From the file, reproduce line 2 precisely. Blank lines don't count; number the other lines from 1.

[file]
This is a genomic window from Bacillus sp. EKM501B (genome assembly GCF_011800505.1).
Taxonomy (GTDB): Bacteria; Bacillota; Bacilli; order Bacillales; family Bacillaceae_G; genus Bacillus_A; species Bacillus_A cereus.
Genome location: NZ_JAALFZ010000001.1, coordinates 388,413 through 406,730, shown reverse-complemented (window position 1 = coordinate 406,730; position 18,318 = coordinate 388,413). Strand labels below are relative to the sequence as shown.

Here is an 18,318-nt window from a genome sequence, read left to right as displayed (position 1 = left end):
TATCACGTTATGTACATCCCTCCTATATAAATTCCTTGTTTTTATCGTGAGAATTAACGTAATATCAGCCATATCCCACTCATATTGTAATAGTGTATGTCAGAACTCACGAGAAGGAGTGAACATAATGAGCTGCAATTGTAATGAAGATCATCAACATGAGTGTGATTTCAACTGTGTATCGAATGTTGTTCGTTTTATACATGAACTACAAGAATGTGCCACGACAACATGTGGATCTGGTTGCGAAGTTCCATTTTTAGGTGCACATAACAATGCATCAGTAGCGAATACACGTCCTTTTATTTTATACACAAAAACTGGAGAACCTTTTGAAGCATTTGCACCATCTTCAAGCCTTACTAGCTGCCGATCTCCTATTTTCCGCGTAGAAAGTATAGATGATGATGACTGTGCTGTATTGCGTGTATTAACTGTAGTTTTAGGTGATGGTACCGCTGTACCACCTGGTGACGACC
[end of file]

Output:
Taxonomy (GTDB): Bacteria; Bacillota; Bacilli; order Bacillales; family Bacillaceae_G; genus Bacillus_A; species Bacillus_A cereus.